A good point of departure could be the name of the land itself – ‘Arakan’ or ‘Rakhine’. The word ‘Arakan’ has the closest similarity with the Arabic word ‘Rukn’ (Principle) or ‘Arkaan’ (Principles) attaching some credibility to the claim that the land might have been known, at least among some quarters, as ‘Arakan’ since the arrival of Arabs in Seventh century; much before it was known as ‘Rakhine’, a name conferred by the Rakhines who arrived in tenth century (Alam 5-7; Ibrahim 21). However, I prefer not to take this reference point in history as it limits the search for Rohingya narrative to the period after seventh century.
Instead, the popular Rakhine narrative better substantiates the claim of Rohingyas living in the land since antiquity. According to Rakhine chronicles supported by early Buddhist missionaries, the word ‘Rakhine’ has been derived from the Pali word Rakkhapura (Raksapura in Sanskrit) meaning the “Land of Raksas (Ogres)”. The Ramayana (500 BCE) and the Mahabharata (400 BCE) identified the land by that name describing its inhabitants as ‘Raksas’. These Hindu mythologies offer three descriptions of ‘Raksas’. Firstly, they are cannibals; secondly, the ‘Raksasis’ (female Raksas) having the magical power to take attractive female shape to seduce men into sexual intercourse to produce more ‘Raksases’; and finally, they are ‘Kala Mukha’ (black faces) (Singer 2).
The earliest recorded historical evidences provided by the Greek scholar Claudius Ptolemaeus (127-145 CE) show the presence of cannibals in the Andaman Islands including around the Gulf of Martaban but make no specific mention of their presence in Arakan (impassably separated from Gulf of Martaban by ArakanYoma).Thus, the assumption of the early inhabitants of Arakan being cannibals does not go uncontested (Singer 2). That leaves us with two other suppositions: the inhabitants of Arakan being black-faced or dark-skinned and their female folk seducing.
The Hindu mythologies were composed by fair-skinned Aryans who invaded Indian continent from the North-West in 1500 BCE pushing the dark-skinned Dravidians down south. Given the age-old trend of demonizing, vilifying and demeaning the opponents, there could be a distant possibility that the Aryans used all these derogatory titles to describe a people whom they did not want their men to associate with lest their white skin and superior blood loses purity. Not surprisingly, till today, the Burmese people in Myanmar address the Rohingyas as ‘Kala’ (dark-skinned), the demeaning title assigned to their ancestors by the Aryans (Crouch 14).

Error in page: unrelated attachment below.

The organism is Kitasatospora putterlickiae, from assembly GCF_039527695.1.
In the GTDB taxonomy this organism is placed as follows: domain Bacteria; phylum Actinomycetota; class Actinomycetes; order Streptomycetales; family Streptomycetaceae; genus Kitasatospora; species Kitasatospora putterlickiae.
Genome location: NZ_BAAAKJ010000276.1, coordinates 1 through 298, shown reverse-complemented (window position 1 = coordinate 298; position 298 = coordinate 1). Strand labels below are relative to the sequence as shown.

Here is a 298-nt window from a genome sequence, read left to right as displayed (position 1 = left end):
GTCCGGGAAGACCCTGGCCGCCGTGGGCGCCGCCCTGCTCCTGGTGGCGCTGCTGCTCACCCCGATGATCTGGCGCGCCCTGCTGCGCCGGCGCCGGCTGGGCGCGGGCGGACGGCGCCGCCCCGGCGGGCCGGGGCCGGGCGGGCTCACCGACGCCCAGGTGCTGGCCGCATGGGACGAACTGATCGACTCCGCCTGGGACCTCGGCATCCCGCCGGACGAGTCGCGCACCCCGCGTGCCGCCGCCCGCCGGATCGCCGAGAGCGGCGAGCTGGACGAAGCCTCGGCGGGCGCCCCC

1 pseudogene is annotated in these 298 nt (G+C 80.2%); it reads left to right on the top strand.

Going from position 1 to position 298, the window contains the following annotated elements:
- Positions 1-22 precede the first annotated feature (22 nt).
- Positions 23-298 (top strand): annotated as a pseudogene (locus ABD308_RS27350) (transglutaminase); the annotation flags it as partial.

Some scholars are reluctant in accepting a mythological explanation due to the apparent reason that myths are unreal and lack hard evidences. Nonetheless, myths are composed by real people. The language they use represent the one practiced in their contemporary society; and the stories they frame represent the concurrent beliefs. Yet, I shall now offer some hard evidences about the identity of people living in Arakan in those ancient days.
Ptolemy’s map of ancient Arakan (127-145 CE) shows the name of two coastal cities as ‘Sada’ and ‘Berabonna’ (Singer 1). Noel F. Singer provides a convincing explanation about the evolution of the word ‘Sada’, thought to be the capital city at that time. In this part of the region, the written language for the ruling classes and pundits at that time was Sanskrit while the ordinary people used a more naturalized version – ‘Prakrit’ which later evolved into ‘Bangla’ (Bengali language). Ptolemy was informed that Arakan was ruled by the ‘Chandra’ (Lunar) Dynasty. The Sanskrit word ‘Chandra’ was pronounced as ‘Chada’ by his informants using the ordinary Prakrit (old Bengali) parallel. Due to linguistic difficulties, Ptolemy’s interpretation became ‘Sada’, which he also used for naming the capital (Singer 6).